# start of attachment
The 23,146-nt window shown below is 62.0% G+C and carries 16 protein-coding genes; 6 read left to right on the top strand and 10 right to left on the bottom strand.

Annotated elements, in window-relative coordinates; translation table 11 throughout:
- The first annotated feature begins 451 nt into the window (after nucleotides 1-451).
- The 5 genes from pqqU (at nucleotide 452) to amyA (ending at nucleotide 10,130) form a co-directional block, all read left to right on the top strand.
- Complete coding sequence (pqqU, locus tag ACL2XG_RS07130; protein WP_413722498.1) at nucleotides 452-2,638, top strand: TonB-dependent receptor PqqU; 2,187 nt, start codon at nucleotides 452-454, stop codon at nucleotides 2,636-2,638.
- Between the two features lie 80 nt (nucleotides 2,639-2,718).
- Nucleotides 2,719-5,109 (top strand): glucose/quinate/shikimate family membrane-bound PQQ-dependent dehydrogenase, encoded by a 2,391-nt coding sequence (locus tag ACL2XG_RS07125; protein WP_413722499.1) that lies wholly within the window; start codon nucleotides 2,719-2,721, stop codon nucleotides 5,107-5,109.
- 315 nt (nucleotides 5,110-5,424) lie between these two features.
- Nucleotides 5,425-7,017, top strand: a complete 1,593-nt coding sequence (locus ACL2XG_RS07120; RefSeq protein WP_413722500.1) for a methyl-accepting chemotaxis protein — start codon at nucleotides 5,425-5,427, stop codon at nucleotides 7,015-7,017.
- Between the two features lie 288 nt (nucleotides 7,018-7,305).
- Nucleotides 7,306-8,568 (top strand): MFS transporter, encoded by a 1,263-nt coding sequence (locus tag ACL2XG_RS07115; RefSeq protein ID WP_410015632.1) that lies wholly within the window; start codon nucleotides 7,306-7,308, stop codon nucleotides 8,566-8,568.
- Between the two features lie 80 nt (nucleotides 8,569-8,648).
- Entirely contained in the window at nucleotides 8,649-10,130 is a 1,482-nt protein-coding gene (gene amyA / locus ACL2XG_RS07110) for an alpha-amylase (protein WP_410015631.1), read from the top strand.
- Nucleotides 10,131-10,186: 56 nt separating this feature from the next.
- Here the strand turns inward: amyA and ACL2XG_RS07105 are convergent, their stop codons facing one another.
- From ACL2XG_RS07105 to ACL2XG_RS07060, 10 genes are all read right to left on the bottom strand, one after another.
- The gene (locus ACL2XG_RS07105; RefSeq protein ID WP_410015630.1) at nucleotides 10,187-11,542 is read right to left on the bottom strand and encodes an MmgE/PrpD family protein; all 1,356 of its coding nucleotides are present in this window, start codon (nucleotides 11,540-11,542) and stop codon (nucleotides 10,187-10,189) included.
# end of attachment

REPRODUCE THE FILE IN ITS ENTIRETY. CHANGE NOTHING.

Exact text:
The 23,146-nt window shown below is 62.0% G+C and carries 16 protein-coding genes; 6 read left to right on the top strand and 10 right to left on the bottom strand.

Annotated elements, in window-relative coordinates; translation table 11 throughout:
- The first annotated feature begins 451 nt into the window (after nucleotides 1-451).
- The 5 genes from pqqU (at nucleotide 452) to amyA (ending at nucleotide 10,130) form a co-directional block, all read left to right on the top strand.
- Complete coding sequence (pqqU, locus tag ACL2XG_RS07130; protein WP_413722498.1) at nucleotides 452-2,638, top strand: TonB-dependent receptor PqqU; 2,187 nt, start codon at nucleotides 452-454, stop codon at nucleotides 2,636-2,638.
- Between the two features lie 80 nt (nucleotides 2,639-2,718).
- Nucleotides 2,719-5,109 (top strand): glucose/quinate/shikimate family membrane-bound PQQ-dependent dehydrogenase, encoded by a 2,391-nt coding sequence (locus tag ACL2XG_RS07125; protein WP_413722499.1) that lies wholly within the window; start codon nucleotides 2,719-2,721, stop codon nucleotides 5,107-5,109.
- 315 nt (nucleotides 5,110-5,424) lie between these two features.
- Nucleotides 5,425-7,017, top strand: a complete 1,593-nt coding sequence (locus ACL2XG_RS07120; RefSeq protein WP_413722500.1) for a methyl-accepting chemotaxis protein — start codon at nucleotides 5,425-5,427, stop codon at nucleotides 7,015-7,017.
- Between the two features lie 288 nt (nucleotides 7,018-7,305).
- Nucleotides 7,306-8,568 (top strand): MFS transporter, encoded by a 1,263-nt coding sequence (locus tag ACL2XG_RS07115; RefSeq protein ID WP_410015632.1) that lies wholly within the window; start codon nucleotides 7,306-7,308, stop codon nucleotides 8,566-8,568.
- Between the two features lie 80 nt (nucleotides 8,569-8,648).
- Entirely contained in the window at nucleotides 8,649-10,130 is a 1,482-nt protein-coding gene (gene amyA / locus ACL2XG_RS07110) for an alpha-amylase (protein WP_410015631.1), read from the top strand.
- Nucleotides 10,131-10,186: 56 nt separating this feature from the next.
- Here the strand turns inward: amyA and ACL2XG_RS07105 are convergent, their stop codons facing one another.
- From ACL2XG_RS07105 to ACL2XG_RS07060, 10 genes are all read right to left on the bottom strand, one after another.
- The gene (locus ACL2XG_RS07105; RefSeq protein ID WP_410015630.1) at nucleotides 10,187-11,542 is read right to left on the bottom strand and encodes an MmgE/PrpD family protein; all 1,356 of its coding nucleotides are present in this window, start codon (nucleotides 11,540-11,542) and stop codon (nucleotides 10,187-10,189) included.